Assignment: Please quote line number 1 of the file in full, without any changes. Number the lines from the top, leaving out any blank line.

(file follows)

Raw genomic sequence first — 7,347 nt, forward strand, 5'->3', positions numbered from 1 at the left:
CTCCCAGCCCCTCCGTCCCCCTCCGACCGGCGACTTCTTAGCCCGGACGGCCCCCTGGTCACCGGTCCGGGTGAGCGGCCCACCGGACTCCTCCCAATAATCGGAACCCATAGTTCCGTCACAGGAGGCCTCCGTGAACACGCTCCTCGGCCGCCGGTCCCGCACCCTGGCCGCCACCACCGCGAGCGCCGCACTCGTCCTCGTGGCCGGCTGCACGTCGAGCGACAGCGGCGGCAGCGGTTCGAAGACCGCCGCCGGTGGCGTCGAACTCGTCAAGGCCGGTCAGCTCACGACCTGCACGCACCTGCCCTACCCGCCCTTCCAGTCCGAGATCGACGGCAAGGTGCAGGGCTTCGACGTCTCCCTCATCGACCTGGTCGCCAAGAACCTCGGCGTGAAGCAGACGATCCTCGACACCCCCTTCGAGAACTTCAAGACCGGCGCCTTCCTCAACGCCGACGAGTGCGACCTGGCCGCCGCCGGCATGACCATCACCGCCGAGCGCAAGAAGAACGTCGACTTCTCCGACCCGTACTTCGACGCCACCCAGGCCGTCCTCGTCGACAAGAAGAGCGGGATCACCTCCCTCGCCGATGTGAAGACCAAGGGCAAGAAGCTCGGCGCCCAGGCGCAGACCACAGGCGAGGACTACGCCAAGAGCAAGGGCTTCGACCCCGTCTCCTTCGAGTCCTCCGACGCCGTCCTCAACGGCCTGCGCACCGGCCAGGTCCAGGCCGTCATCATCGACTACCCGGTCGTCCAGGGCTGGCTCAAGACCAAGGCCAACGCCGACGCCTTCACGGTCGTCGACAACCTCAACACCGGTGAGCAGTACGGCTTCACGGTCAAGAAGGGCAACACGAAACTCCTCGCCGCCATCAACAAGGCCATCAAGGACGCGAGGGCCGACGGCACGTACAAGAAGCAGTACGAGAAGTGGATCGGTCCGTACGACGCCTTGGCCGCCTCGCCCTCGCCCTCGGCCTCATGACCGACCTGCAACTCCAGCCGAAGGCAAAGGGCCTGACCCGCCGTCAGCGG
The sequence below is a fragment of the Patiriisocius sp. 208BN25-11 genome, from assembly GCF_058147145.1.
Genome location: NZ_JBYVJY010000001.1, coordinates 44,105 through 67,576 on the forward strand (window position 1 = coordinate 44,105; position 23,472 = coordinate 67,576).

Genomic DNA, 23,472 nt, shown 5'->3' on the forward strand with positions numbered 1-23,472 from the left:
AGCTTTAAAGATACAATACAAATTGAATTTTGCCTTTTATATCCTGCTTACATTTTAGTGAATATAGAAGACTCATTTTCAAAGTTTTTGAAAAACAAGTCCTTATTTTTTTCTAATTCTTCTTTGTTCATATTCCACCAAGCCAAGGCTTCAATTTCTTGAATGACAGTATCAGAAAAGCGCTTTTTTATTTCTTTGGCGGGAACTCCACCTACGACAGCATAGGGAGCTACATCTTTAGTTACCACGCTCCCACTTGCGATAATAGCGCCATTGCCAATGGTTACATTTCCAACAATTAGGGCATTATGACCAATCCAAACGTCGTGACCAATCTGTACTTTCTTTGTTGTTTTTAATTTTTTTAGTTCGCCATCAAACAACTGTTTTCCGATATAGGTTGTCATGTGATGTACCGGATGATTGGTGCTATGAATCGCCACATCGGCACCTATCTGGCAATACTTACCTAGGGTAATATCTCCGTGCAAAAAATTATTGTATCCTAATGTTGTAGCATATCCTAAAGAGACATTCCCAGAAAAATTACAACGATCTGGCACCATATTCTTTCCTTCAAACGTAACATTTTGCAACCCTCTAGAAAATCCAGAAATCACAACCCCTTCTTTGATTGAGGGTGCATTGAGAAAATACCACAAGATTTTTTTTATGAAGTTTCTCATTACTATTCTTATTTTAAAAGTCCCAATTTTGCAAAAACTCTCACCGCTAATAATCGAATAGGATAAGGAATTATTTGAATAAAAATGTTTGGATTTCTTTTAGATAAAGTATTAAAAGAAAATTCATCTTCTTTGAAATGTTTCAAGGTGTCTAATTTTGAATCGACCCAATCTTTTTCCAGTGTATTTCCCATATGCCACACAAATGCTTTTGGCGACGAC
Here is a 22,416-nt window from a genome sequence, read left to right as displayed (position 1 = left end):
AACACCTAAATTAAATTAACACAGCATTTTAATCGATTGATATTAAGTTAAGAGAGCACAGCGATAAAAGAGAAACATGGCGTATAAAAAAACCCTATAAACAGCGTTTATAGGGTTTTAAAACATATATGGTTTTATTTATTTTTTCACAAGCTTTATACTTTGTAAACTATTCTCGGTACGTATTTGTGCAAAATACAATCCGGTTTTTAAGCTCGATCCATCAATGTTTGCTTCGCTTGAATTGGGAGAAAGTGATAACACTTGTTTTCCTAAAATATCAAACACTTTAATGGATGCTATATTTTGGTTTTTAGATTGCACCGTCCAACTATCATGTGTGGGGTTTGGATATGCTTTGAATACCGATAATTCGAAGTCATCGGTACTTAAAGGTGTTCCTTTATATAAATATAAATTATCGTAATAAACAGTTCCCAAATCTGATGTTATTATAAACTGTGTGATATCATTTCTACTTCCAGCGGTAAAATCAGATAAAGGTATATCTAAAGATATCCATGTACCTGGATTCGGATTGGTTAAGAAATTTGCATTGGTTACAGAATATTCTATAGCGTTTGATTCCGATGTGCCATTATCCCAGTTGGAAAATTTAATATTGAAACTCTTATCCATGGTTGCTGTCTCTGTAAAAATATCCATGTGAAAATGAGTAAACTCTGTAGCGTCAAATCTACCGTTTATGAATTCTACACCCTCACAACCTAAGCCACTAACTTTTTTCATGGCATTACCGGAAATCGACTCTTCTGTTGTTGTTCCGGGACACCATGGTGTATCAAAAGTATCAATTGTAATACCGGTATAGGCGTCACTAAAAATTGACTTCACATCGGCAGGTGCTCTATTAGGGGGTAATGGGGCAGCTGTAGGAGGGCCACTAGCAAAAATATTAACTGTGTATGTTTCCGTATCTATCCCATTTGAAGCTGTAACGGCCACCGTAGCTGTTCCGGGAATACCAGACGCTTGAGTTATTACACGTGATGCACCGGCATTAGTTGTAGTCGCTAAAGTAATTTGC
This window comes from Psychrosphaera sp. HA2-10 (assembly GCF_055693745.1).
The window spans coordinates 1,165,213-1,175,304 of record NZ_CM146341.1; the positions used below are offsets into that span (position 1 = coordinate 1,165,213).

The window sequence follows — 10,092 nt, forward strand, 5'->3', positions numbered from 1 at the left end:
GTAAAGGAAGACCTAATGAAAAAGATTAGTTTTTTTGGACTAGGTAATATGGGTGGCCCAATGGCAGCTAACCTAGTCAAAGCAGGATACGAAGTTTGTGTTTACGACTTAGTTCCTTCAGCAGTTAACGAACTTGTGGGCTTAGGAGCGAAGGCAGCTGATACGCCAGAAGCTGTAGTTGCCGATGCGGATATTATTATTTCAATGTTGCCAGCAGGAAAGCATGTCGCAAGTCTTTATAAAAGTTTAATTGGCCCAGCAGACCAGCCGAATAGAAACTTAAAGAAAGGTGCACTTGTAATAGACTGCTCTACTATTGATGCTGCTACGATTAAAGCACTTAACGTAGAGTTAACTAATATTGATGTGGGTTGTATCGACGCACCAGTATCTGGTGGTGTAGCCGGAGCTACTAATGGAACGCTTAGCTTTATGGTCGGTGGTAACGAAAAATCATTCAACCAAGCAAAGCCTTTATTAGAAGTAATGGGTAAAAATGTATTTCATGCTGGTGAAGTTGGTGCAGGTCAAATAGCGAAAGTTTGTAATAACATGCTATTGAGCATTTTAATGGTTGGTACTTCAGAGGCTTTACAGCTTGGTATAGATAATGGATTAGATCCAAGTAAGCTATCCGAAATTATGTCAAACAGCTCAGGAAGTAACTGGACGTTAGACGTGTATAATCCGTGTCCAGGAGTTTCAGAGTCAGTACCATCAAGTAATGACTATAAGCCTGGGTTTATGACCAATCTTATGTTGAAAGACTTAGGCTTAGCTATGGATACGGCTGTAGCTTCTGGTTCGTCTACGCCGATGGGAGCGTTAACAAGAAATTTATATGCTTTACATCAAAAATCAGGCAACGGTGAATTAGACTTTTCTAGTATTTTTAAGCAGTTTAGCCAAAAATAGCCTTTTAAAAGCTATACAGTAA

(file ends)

Raw genomic sequence first — 7,347 nt, forward strand, 5'->3', positions numbered from 1 at the left: